and term-by-term integration gives the desired result recalling that
$\frac{1}{2\pi i}}{\displaystyle {\int}_{\gamma}}{\displaystyle \frac{d\zeta}{{\zeta}^{n}(\zeta -z)}}=\{\begin{array}{cc}1,\hfill & ifn=0,\hfill \\ 0,\hfill & otherwise.\hfill \end{array$
the second one is equal to $\overline{w}(0)$. Let $\overline{w}(0)=a-ib$, thus (3) becomes

$w(z)={\displaystyle \frac{1}{\pi i}}{\displaystyle {\int}_{\gamma}}{\displaystyle \frac{f(\theta )}{\zeta -z}}\mathit{d}\zeta -a+ib.$ | (4) |

By setting $z=0$ in (4), we get

$a+ib={\displaystyle \frac{1}{\pi i}}{\displaystyle {\int}_{\gamma}}{\displaystyle \frac{f(\theta )}{\zeta}}\mathit{d}\zeta -a+ib,$ |

whence

$2a={\displaystyle \frac{1}{\pi i}}{\displaystyle {\int}_{\gamma}}{\displaystyle \frac{f(\theta )}{\zeta}}\mathit{d}\zeta ={\displaystyle \frac{1}{\pi i}}{\displaystyle {\int}_{0}^{2\pi}}f(\theta )\mathit{d}\theta .$ | (5) |

As one would expect, $b$ is left undetermined because the conjugate harmonic function $v(x,y)$ is determined to within an arbitrary real constant. Finally we substitute $a$ from (5) in (4),

$w(z)={\displaystyle \frac{1}{\pi i}}{\displaystyle {\int}_{\gamma}}{\displaystyle \frac{f(\theta )}{\zeta -z}}\mathit{d}\zeta -{\displaystyle \frac{1}{2\pi i}}{\displaystyle {\int}_{\gamma}}{\displaystyle \frac{f(\theta )}{\zeta}}\mathit{d}\zeta +ib={\displaystyle \frac{1}{2\pi i}}{\displaystyle {\int}_{\gamma}}f(\theta ){\displaystyle \frac{\zeta +z}{\zeta -z}}{\displaystyle \frac{d\zeta}{\zeta}}+ib,$ | (6) |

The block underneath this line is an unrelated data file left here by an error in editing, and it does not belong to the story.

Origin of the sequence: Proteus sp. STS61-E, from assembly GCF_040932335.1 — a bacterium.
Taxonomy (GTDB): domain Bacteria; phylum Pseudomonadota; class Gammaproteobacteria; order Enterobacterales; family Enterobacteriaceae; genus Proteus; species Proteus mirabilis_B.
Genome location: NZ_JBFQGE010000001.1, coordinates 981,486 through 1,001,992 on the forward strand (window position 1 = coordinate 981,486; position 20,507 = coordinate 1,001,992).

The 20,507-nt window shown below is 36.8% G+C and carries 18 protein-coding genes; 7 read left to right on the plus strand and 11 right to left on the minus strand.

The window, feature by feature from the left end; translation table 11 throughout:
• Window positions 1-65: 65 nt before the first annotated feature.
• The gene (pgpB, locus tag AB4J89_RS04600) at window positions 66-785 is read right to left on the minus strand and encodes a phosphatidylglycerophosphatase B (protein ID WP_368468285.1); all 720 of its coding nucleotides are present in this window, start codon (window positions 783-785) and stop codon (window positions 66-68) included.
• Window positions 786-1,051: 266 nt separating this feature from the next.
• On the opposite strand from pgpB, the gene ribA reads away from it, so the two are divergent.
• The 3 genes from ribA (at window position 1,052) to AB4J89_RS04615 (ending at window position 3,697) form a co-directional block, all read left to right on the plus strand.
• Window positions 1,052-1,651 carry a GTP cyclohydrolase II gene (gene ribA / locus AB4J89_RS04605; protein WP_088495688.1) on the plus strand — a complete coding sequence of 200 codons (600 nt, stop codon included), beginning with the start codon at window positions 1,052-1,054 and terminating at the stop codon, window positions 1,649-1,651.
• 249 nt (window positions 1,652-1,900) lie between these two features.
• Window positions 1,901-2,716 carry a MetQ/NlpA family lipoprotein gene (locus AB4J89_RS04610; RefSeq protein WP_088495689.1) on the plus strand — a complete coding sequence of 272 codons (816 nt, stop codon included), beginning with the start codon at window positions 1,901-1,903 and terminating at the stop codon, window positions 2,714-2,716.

the aimed Schwarz formula.^{3}^{3}It is possible to prove that, if $f(\theta )$ satisfies Hölder condition, then the function $w(z)$ given by (6) will be continuous in $\overline{D}$. Such a condition is less restrictive than the requirement of the existence of a bounded derivative^{}.

## Poisson formula

If we substitute $z=\rho {e}^{i\varphi}$ and $\zeta ={e}^{i\theta}$ in (6) and separate the real and imaginary parts^{}, we find

$\mathrm{\Re}w(z)\equiv u(\rho ,\varphi )={\displaystyle \frac{1}{2\pi}}{\displaystyle {\int}_{0}^{2\pi}}{\displaystyle \frac{(1-{\rho}^{2})f(\theta )}{1-2\rho \mathrm{cos}(\theta -\varphi )+{\rho}^{2}}}\mathit{d}\theta .$ | (7) |

This is the Poisson formula (so-called also Poisson integral), which gives the solution of Dirichlet problem. It is possible to prove that (7) also the solution under the assumption^{} that $f(\theta )$ is a piecewise continuous function.^{4}^{4}See [1]. It is also possible to generalize the formulas obtained above so as to make them apply to any simply connected region. This is done by introducing a mapping function^{} and the idea of conformal mapping^{} of simply connected domains.^{5}^{5}For a discussion of Neumann problem, see [2].

## References

- 1 O. D. Kellog, Foundations of Potential Theory, Dover, 1954.
- 2 G. C. Evans, The Logarithmic Potential, Chap. IV, New York, 1927.

Title | Schwarz and Poisson formulas |
---|---|

Canonical name | SchwarzAndPoissonFormulas |

Date of creation | 2013-03-22 16:05:58 |

Last modified on | 2013-03-22 16:05:58 |

Owner | perucho (2192) |

Last modified by | perucho (2192) |

Numerical id | 12 |

Author | perucho (2192) |

Entry type | Theorem |

Classification | msc 30D10 |

Defines | Schwarz formula |

Defines | Poisson formula |